Summer Skin is not available to US readers unless they get the paperback from the Book Depository but the good news is that Ms. Eagar has recently announced it will be published in the US so that will change – but not until 2018 unfortunately.
What it’s about: (from Goodreads) Jess Gordon is out for revenge. Last year the jocks from Knights College tried to shame her best friend. This year she and a hand-picked college girl gang are going to get even.
The lesson: don’t mess with Unity girls.
The target: Blondie, a typical Knights stud, arrogant, cold . . . and smart enough to keep up with Jess.
A neo-riot grrl with a penchant for fanning the flames meets a rugby-playing sexist pig – sworn enemies or two people who happen to find each other when they’re at their most vulnerable?
It’s all Girl meets Boy, Girl steals from Boy, seduces Boy, ties Boy to a chair and burns Boy’s stuff. Just your typical love story.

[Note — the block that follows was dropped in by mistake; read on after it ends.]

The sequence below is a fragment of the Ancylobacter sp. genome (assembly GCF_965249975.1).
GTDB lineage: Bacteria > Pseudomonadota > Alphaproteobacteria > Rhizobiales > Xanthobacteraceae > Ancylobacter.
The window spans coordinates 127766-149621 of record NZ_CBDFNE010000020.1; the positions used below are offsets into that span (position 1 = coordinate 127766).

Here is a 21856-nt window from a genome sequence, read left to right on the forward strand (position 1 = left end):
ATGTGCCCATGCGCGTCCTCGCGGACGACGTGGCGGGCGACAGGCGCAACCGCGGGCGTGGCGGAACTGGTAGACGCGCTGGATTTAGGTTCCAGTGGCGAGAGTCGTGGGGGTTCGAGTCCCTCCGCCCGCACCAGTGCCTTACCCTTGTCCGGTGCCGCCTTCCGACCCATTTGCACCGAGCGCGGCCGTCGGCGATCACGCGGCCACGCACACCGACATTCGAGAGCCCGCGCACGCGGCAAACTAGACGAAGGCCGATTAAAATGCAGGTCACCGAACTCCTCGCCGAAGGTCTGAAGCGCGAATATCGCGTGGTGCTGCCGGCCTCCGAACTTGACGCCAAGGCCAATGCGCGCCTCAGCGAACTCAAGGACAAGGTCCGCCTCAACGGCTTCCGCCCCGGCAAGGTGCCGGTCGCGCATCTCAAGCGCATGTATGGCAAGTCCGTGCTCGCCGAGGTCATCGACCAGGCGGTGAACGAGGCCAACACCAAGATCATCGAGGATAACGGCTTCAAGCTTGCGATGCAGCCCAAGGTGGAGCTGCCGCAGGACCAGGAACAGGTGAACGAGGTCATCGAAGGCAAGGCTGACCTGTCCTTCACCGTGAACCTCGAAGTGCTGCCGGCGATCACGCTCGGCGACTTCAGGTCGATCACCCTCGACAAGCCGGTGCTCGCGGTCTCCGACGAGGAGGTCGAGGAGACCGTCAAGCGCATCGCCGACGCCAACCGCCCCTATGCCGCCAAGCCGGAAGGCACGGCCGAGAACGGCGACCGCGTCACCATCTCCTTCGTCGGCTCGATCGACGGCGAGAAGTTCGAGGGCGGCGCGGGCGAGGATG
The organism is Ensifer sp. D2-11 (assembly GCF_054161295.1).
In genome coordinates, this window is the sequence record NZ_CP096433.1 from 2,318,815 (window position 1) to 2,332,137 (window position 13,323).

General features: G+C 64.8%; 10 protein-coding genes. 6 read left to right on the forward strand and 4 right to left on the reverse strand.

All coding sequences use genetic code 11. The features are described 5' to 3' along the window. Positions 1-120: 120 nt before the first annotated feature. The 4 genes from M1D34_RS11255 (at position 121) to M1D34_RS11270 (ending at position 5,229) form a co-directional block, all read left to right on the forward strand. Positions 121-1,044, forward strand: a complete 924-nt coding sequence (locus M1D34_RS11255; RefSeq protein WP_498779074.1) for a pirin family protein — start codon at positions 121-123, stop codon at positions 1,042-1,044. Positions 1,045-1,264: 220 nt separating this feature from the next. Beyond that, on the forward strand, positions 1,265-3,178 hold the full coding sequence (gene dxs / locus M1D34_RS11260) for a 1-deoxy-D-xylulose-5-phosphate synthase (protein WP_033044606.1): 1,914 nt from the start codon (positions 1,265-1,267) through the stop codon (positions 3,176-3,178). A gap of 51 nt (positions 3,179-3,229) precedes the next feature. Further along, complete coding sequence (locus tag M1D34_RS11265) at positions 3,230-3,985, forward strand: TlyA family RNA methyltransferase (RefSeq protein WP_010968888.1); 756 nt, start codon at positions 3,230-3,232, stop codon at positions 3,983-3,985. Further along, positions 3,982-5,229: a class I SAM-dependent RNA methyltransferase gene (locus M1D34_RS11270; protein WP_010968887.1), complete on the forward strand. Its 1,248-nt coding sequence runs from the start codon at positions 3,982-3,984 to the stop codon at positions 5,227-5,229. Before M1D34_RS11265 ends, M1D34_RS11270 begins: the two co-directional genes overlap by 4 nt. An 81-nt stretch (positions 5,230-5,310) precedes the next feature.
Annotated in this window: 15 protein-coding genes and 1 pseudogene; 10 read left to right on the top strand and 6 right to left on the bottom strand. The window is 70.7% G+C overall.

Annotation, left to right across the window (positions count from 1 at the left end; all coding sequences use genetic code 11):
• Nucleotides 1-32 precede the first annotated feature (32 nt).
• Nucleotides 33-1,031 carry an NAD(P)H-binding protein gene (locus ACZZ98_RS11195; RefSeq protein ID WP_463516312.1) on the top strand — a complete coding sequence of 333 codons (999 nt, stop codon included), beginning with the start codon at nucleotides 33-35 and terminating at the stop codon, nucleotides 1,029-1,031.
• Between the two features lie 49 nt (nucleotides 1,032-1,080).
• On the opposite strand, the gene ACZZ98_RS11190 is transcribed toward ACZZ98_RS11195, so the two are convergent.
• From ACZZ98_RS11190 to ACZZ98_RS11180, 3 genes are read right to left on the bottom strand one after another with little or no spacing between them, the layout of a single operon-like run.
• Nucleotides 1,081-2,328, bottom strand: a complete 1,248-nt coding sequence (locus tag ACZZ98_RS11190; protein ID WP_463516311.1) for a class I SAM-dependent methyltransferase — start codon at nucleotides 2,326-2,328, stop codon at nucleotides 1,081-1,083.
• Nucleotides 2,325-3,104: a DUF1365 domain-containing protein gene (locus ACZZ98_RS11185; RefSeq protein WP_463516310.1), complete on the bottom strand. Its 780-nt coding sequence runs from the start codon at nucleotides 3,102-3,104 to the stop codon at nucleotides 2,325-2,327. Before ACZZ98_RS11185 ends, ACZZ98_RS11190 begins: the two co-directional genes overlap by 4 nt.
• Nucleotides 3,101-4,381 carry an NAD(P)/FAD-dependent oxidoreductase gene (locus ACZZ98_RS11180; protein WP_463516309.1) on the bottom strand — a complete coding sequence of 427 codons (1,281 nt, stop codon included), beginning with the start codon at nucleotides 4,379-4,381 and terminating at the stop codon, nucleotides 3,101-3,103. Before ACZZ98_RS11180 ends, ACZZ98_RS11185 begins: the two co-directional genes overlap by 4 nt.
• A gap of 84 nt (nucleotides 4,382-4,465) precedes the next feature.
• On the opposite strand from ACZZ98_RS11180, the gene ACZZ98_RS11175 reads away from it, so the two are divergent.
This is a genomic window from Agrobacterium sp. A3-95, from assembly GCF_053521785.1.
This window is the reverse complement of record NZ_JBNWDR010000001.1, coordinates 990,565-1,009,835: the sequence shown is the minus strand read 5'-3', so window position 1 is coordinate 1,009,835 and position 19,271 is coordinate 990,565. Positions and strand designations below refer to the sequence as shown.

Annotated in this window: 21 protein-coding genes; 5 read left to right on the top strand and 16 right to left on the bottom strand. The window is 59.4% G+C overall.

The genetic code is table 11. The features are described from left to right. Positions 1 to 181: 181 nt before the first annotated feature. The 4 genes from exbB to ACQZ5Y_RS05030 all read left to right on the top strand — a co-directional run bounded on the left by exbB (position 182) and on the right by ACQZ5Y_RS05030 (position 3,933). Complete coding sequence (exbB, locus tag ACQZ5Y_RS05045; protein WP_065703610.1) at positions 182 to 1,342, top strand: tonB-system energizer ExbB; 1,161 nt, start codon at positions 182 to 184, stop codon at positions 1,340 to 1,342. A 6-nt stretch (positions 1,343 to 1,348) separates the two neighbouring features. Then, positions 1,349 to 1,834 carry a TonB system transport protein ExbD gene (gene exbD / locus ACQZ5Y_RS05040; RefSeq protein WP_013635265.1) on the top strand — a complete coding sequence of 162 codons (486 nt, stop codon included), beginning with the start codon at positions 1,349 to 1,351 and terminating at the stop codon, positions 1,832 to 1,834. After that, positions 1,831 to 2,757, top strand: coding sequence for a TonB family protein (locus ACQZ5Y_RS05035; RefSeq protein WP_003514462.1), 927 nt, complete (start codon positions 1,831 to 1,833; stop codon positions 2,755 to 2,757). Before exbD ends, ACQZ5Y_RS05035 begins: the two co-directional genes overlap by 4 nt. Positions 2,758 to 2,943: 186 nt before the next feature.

What worked for me (and what didn’t): Summer Skin is a book which worked for me on a visceral level. There was something about the… vibe of it which bypassed my brain in some ways and got me straight in the feels. That’s not to say this is an entirely id vortex book. I don’t think it is. I’m just saying that if I were to examine the text and pull it apart, I could come up with all these things to say about how there wasn’t much to the relationship between Jess and Mitch. Summer Skin evokes that suffocating feeling of desperate want overlaid with the scary uncertainty of navigating a relationship where the ground under your feet is liable to shift at any time. It’s all there in between the words (h/t CS Pacat). So much of it was subtext and feel. I’m a reader who often doesn’t get subtle so I guess Kirsty Eagar is able to tap into the part of me which does.